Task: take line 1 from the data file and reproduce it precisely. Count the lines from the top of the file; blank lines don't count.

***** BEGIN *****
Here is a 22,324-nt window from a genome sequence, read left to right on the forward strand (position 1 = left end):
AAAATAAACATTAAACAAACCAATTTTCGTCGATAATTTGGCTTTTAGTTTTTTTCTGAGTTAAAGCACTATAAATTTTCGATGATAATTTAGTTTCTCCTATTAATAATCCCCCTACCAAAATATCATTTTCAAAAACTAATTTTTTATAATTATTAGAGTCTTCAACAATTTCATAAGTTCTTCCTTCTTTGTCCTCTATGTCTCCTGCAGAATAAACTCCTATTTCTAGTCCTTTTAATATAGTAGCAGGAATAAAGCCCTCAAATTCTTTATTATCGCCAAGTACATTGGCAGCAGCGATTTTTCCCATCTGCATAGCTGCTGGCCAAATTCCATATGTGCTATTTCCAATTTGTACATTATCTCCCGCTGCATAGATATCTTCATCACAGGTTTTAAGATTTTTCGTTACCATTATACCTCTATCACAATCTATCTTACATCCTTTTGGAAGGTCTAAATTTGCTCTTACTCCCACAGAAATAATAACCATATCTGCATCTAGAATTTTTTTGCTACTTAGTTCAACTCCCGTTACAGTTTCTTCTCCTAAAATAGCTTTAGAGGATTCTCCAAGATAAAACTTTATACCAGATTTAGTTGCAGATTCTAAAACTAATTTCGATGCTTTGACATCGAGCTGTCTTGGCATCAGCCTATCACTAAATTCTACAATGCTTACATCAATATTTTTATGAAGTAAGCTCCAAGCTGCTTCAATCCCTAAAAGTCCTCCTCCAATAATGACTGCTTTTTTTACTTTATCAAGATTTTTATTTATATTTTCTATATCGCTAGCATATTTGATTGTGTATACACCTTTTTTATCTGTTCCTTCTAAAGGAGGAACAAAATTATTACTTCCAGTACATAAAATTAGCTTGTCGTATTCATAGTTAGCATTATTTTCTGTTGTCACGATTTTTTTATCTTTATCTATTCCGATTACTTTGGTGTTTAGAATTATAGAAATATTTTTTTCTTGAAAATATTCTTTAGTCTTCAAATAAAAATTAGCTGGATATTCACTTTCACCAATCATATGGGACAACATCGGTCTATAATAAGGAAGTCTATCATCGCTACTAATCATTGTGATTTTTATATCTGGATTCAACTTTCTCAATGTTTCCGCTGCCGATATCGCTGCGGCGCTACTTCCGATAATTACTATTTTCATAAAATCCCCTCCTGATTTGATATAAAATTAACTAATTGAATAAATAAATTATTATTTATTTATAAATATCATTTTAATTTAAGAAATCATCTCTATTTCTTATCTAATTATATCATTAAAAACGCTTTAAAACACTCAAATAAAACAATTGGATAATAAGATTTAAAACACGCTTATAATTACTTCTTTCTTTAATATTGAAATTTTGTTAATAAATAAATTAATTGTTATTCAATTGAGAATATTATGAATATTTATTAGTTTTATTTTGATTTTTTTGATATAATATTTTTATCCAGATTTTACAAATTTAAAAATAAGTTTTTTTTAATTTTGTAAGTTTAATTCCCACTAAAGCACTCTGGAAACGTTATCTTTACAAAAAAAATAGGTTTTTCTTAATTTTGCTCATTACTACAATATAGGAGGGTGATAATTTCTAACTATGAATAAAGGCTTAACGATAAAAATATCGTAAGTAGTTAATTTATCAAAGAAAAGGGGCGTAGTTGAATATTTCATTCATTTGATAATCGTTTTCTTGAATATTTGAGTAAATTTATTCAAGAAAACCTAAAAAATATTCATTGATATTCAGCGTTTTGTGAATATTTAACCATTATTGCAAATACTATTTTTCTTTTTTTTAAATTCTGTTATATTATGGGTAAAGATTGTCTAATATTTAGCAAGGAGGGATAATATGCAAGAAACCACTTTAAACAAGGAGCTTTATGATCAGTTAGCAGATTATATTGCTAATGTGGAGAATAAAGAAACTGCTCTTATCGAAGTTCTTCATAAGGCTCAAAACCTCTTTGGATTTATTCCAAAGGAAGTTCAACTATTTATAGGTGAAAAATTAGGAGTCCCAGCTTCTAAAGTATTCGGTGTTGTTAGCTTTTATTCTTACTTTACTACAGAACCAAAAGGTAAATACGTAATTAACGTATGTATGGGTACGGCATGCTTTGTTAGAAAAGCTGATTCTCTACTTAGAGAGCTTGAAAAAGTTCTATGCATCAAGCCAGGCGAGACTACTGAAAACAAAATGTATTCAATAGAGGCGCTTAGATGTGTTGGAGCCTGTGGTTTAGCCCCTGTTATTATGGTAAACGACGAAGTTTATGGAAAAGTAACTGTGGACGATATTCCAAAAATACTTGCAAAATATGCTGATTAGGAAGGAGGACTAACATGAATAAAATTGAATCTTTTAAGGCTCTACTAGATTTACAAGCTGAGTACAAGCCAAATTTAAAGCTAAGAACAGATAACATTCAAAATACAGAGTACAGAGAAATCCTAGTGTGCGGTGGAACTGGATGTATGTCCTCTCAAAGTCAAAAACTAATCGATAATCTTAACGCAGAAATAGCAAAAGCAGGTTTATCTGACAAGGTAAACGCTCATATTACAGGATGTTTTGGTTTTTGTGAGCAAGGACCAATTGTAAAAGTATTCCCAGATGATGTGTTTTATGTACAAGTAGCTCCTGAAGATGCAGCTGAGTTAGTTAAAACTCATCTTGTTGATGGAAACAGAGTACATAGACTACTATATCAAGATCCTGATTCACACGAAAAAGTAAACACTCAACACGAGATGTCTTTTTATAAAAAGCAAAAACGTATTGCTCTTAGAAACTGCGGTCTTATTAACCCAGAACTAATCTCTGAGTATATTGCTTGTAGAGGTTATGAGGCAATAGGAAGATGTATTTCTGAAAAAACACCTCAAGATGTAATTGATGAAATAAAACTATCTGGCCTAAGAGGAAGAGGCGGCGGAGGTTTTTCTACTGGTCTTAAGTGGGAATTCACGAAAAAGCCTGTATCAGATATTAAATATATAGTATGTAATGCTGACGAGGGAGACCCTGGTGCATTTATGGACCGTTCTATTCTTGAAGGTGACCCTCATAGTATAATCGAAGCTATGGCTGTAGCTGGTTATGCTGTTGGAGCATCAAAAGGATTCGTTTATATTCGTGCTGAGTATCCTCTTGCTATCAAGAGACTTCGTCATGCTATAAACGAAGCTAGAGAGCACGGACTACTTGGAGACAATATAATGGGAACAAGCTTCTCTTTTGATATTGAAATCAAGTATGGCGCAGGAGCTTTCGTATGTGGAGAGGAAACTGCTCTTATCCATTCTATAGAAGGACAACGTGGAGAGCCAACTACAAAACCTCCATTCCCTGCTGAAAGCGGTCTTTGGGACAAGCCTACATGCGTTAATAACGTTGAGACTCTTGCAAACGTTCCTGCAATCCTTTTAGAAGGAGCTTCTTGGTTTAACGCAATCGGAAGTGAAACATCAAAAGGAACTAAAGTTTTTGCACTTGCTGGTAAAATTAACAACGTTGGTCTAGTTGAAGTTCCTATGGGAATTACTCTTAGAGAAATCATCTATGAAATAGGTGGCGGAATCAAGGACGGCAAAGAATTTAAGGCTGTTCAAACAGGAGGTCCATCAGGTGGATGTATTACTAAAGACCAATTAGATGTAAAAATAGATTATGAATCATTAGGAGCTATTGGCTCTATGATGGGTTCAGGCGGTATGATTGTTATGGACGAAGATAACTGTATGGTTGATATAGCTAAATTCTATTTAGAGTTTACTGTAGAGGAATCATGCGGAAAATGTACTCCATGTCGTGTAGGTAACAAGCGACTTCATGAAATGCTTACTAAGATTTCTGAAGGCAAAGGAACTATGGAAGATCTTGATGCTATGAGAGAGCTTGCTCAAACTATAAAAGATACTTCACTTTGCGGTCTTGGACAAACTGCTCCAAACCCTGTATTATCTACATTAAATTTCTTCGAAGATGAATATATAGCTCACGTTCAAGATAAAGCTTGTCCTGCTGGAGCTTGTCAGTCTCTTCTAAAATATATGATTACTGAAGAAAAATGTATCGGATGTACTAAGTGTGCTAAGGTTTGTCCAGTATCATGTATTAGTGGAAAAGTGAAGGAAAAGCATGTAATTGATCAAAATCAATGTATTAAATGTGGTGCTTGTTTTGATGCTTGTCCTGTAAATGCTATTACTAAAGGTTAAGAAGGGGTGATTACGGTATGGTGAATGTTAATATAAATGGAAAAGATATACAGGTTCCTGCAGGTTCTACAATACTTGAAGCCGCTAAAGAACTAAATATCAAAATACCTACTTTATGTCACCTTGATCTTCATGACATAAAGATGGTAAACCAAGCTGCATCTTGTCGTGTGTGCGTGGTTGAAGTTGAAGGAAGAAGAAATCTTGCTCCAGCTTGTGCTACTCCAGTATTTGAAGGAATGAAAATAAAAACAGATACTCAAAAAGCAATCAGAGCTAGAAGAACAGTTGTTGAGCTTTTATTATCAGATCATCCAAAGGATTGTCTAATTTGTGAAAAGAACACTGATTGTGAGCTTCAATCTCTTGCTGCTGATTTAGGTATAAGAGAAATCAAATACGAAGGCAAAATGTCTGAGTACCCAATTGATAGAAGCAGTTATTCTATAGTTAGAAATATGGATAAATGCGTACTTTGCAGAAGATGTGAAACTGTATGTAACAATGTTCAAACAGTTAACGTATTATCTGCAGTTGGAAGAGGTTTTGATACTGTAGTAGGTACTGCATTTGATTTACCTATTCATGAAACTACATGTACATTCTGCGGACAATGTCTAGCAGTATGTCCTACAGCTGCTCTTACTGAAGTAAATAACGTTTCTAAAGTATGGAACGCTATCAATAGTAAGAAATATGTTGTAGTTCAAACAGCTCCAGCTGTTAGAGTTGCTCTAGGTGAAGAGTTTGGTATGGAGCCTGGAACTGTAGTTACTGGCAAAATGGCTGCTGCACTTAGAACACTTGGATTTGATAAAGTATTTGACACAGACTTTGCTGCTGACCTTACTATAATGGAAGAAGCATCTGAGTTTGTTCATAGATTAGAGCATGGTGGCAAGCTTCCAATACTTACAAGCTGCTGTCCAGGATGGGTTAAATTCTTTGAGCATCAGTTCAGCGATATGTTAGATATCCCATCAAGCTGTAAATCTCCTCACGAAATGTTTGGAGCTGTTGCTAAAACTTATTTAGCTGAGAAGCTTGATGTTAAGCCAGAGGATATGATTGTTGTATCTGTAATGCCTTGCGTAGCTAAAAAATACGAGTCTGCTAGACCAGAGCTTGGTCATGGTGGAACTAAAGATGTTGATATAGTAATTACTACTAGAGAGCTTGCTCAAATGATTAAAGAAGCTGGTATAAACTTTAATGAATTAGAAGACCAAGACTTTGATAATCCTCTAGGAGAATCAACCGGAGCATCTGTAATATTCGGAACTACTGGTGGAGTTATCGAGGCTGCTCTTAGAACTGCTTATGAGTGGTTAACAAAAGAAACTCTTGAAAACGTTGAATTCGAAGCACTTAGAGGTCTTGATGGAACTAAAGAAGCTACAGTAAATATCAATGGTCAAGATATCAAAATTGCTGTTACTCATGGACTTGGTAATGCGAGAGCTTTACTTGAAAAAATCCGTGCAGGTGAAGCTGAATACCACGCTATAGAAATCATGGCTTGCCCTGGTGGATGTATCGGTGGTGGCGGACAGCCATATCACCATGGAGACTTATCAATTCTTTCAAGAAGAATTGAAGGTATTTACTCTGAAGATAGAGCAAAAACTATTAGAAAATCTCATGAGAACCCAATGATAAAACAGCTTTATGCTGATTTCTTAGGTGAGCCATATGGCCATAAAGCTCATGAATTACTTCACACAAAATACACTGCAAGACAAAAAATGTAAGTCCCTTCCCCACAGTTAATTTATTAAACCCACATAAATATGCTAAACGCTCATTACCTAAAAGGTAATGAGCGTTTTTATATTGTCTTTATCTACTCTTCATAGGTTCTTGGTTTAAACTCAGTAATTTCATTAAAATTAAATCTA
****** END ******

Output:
Here is a 22,324-nt window from a genome sequence, read left to right on the forward strand (position 1 = left end):